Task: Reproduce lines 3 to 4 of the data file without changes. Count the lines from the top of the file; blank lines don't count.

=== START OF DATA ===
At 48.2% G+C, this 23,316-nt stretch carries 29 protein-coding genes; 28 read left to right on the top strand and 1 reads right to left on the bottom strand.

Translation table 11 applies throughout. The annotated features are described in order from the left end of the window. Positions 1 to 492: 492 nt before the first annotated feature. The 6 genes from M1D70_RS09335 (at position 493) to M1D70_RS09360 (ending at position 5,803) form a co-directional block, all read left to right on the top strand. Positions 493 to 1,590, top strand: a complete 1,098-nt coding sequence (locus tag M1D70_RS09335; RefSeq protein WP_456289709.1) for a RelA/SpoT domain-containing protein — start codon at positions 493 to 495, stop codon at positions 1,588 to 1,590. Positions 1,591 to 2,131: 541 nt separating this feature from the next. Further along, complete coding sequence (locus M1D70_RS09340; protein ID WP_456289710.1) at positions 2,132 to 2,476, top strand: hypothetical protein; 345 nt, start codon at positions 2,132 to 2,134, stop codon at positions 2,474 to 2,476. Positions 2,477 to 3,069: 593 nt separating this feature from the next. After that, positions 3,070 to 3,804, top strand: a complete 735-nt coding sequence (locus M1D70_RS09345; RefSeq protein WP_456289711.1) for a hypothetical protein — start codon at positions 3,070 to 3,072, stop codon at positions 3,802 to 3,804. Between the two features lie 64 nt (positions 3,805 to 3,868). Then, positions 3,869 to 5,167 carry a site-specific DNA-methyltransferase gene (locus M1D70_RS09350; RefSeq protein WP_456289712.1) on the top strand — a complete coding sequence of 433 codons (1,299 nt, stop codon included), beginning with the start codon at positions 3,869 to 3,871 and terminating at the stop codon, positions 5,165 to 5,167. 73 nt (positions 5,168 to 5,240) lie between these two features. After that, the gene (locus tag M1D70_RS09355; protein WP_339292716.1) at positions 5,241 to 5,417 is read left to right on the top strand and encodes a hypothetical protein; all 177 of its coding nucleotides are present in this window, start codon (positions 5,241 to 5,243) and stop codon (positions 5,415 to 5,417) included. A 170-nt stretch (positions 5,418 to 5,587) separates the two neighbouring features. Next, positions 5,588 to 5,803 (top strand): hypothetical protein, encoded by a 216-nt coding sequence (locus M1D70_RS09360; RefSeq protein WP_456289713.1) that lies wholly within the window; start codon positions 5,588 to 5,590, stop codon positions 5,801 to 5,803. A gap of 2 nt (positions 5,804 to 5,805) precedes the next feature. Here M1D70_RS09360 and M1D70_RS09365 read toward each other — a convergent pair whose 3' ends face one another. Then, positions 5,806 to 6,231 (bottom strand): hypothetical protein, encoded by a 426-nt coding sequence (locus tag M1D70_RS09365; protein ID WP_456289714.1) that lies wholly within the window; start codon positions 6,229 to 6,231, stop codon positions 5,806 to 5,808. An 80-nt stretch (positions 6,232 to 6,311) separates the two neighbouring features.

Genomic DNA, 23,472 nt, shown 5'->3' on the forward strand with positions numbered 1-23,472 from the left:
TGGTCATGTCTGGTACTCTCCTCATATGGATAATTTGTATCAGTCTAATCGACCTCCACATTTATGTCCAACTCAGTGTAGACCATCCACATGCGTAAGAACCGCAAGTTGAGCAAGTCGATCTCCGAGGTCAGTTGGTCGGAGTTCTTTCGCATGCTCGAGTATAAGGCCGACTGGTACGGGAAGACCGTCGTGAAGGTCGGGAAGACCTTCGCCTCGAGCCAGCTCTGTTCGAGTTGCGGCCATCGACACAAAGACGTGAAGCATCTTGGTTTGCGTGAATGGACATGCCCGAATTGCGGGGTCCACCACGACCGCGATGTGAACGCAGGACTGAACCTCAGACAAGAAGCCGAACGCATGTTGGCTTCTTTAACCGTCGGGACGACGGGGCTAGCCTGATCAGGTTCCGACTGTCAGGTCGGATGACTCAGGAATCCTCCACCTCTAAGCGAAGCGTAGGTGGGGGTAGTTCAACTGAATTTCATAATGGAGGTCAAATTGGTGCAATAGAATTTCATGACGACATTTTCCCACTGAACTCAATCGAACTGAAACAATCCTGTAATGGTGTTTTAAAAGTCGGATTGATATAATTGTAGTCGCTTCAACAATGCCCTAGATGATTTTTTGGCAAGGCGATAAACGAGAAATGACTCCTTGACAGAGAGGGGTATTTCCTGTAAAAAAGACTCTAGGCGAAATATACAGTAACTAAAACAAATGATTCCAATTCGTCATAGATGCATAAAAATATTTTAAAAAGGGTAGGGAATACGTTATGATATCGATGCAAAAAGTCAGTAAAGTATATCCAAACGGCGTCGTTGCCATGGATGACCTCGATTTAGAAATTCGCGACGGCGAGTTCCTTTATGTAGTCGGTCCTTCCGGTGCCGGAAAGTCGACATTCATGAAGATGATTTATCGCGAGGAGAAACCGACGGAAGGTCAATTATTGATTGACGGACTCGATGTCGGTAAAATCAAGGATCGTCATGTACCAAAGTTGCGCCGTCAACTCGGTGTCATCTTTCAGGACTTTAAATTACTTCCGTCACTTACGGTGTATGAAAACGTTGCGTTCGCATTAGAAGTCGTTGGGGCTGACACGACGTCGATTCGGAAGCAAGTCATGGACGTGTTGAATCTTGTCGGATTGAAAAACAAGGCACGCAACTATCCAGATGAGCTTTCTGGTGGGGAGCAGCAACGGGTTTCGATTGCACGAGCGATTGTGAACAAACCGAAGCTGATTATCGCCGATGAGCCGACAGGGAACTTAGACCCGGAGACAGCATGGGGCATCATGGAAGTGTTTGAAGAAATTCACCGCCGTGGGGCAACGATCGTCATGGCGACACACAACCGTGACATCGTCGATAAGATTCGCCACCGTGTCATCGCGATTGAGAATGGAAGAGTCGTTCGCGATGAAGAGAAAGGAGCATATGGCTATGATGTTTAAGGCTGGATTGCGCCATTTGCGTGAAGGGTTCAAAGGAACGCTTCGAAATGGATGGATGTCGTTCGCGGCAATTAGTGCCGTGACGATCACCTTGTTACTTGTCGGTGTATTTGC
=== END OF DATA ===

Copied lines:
Genomic DNA, 23,472 nt, shown 5'->3' on the forward strand with positions numbered 1-23,472 from the left:
TGGTCATGTCTGGTACTCTCCTCATATGGATAATTTGTATCAGTCTAATCGACCTCCACATTTATGTCCAACTCAGTGTAGACCATCCACATGCGTAAGAACCGCAAGTTGAGCAAGTCGATCTCCGAGGTCAGTTGGTCGGAGTTCTTTCGCATGCTCGAGTATAAGGCCGACTGGTACGGGAAGACCGTCGTGAAGGTCGGGAAGACCTTCGCCTCGAGCCAGCTCTGTTCGAGTTGCGGCCATCGACACAAAGACGTGAAGCATCTTGGTTTGCGTGAATGGACATGCCCGAATTGCGGGGTCCACCACGACCGCGATGTGAACGCAGGACTGAACCTCAGACAAGAAGCCGAACGCATGTTGGCTTCTTTAACCGTCGGGACGACGGGGCTAGCCTGATCAGGTTCCGACTGTCAGGTCGGATGACTCAGGAATCCTCCACCTCTAAGCGAAGCGTAGGTGGGGGTAGTTCAACTGAATTTCATAATGGAGGTCAAATTGGTGCAATAGAATTTCATGACGACATTTTCCCACTGAACTCAATCGAACTGAAACAATCCTGTAATGGTGTTTTAAAAGTCGGATTGATATAATTGTAGTCGCTTCAACAATGCCCTAGATGATTTTTTGGCAAGGCGATAAACGAGAAATGACTCCTTGACAGAGAGGGGTATTTCCTGTAAAAAAGACTCTAGGCGAAATATACAGTAACTAAAACAAATGATTCCAATTCGTCATAGATGCATAAAAATATTTTAAAAAGGGTAGGGAATACGTTATGATATCGATGCAAAAAGTCAGTAAAGTATATCCAAACGGCGTCGTTGCCATGGATGACCTCGATTTAGAAATTCGCGACGGCGAGTTCCTTTATGTAGTCGGTCCTTCCGGTGCCGGAAAGTCGACATTCATGAAGATGATTTATCGCGAGGAGAAACCGACGGAAGGTCAATTATTGATTGACGGACTCGATGTCGGTAAAATCAAGGATCGTCATGTACCAAAGTTGCGCCGTCAACTCGGTGTCATCTTTCAGGACTTTAAATTACTTCCGTCACTTACGGTGTATGAAAACGTTGCGTTCGCATTAGAAGTCGTTGGGGCTGACACGACGTCGATTCGGAAGCAAGTCATGGACGTGTTGAATCTTGTCGGATTGAAAAACAAGGCACGCAACTATCCAGATGAGCTTTCTGGTGGGGAGCAGCAACGGGTTTCGATTGCACGAGCGATTGTGAACAAACCGAAGCTGATTATCGCCGATGAGCCGACAGGGAACTTAGACCCGGAGACAGCATGGGGCATCATGGAAGTGTTTGAAGAAATTCACCGCCGTGGGGCAACGATCGTCATGGCGACACACAACCGTGACATCGTCGATAAGATTCGCCACCGTGTCATCGCGATTGAGAATGGAAGAGTCGTTCGCGATGAAGAGAAAGGAGCATATGGCTATGATGTTTAAGGCTGGATTGCGCCATTTGCGTGAAGGGTTCAAAGGAACGCTTCGAAATGGATGGATGTCGTTCGCGGCAATTAGTGCCGTGACGATCACCTTGTTACTTGTCGGTGTATTTGC